Sorghum uses

What is sorghum used for?

Sorghum is grown in tropical and temperate regions for its edible seeds, as well as its panicles (used as brooms or forage) and the syrup obtained from its sap.

There are Egyptian archaeological remains with paintings where sorghum can be seen, hence its cultivation is believed to exist 2.200a.C.

Some theories suggest that in eighteenth and nineteenth centuries slaves from Africa exported this cereal to America.


Drawing a sorghum press from nineteenth century. The press was pulled by a horse. Sorghum grain was crushed to obtain sorghum sugar.

Importance of sorghum in the world

Thanks to the fact that sorghum can be produced in hostile climates and soils, this cereal constitutes 70% of total calories of some populations of India, Africa and some regions of China.

This is a very significant proportion, although, at the same time, it constitutes a serious problem in some of these populations, since the low protein content of sorghum and the lack of resources of people living here, are found to be the reason for a diet low in proteins and energy.


Sorghum as cereal

Sorghum is a staple especially in some African regions. Often sorghum seeds are fermented (by lactic fermentation) before meals.

The seeds can be eaten like rice. It can also be germinated or milled to obtain flour.

In Africa sorghum semolina combined with malt is consumed for breakfast.

It is also very common in Africa to eat cereal foods (“ogi”, “pap” or “akamu”) prepared by the fermentation of cereal flour (millet, sorghum or corn). These preparations have been linked to protein-calorie malnutrition due to their low protein and fat content.

The intake of leaves and stems of young plants or smaller than one meter is not recommended, because they contain hydrocyanic acid, which is toxic to health.

Main edible sorghum products

Sorghum sprouts: The seeds are germinated and eaten raw in salads.

Sorghum flour: From the ground seed, a special white flour is obtained. It does not contain gluten, it is suitable for coeliacs although its capacity as breadmaker is reduced.

It is an optimal flour to make cookies or preparations with little volume. However, for cakes, sandwich cookies, breads, sweet breads, gingerbread, waffles or muffins (“queiquitos” or “mini-cakes”), it is convenient to mix it with wheat flour -then the resulting product will not be suitable for coeliacs.

Sorghum bread: Although, as mentioned, sorghum is a poor breadmaker (due to its low gluten content), mixed with wheat flour in different proportions, it can be an excellent ingredient.

It behaves like a soft wheat flour and it is ideal for sweet bread, biscuits, quesadillas, salpores, etc.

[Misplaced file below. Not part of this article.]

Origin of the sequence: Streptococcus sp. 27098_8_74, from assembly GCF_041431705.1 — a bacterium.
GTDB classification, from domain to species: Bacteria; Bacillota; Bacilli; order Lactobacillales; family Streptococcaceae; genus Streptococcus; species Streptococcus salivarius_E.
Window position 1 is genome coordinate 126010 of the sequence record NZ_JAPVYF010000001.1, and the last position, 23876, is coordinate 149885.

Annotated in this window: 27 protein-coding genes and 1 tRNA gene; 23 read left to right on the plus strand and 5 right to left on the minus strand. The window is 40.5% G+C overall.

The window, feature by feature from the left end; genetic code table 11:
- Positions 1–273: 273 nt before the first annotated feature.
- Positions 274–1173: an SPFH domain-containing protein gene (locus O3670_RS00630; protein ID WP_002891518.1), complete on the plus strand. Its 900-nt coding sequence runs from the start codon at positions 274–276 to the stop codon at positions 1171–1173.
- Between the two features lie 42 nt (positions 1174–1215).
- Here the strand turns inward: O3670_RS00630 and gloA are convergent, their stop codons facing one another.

A ratio of 2: 2 parts of sorghum and wheat may be a fine French bread. For bulkier breads, the mass ratio is 1: 3 parts of sorghum and wheat, respectively.

Sorghum beer and spirits: During World War II, food shortages prompted the brewing industry to use other types of cereal. Conventional beer consumption recovered when the war ended, and gradually the interest for sorghum beer was diminishing.

Currently the production of sorghum beer has been recovered, although being also very minority.

Kaffir beer stands out as the traditional drink of the Bantu population in South Africa. In China sorghum spirits are prepared.


Extrusion of sorghum flour is practiced to obtain similar products to extruded rice.

Binder for sausages. Sorghum flour can be used for processing meat, in order to reduce production costs of products such as starches and cereal flour which are conventionally added.

Thickening. Sorghum flour can be a useful thickener in canned food.

Building industry. Sorghum is used here for the production of different materials.

Papermaking. Sorghum products have been used in papermaking during adhesive, gluing and coating processes.

Curiosities: sorghum, “camel crop”
According to agronomist Peter Griffee from FAO Crop and Grassland Service, this plant requires one-third of the water consumed by sugarcane, and its growing period is short enough to allow harvest it twice a year. Sugarcane is propagated from stem cuttings, while sorghum seeds are sown and just 4.5kg per hectare are needed compared to the 4500-6000 sugar cane cuttings

Sorghum is known as the “camel crop” for its ability to adapt and grow in poor soils and with little rain. Moreover, it is considered in some regions as the “miracle crop”.

FAO has developed an experimental program to study the adaptation of sweet sorghum (Sorghum saccharatum) and common sorghum (Sorghum bicolor) in large saline and arid regions of China, where sugar cane farming is difficult.

punto rojo More information on sorghum.

This article was endorsed by Elisenda Carballido - Dietitian nutritionist. Postgraduate in Phytotherapy and master in Nutrition and Metabolism.
Written by Editorial Botanical-online team in charge of content writing

8 February, 2022

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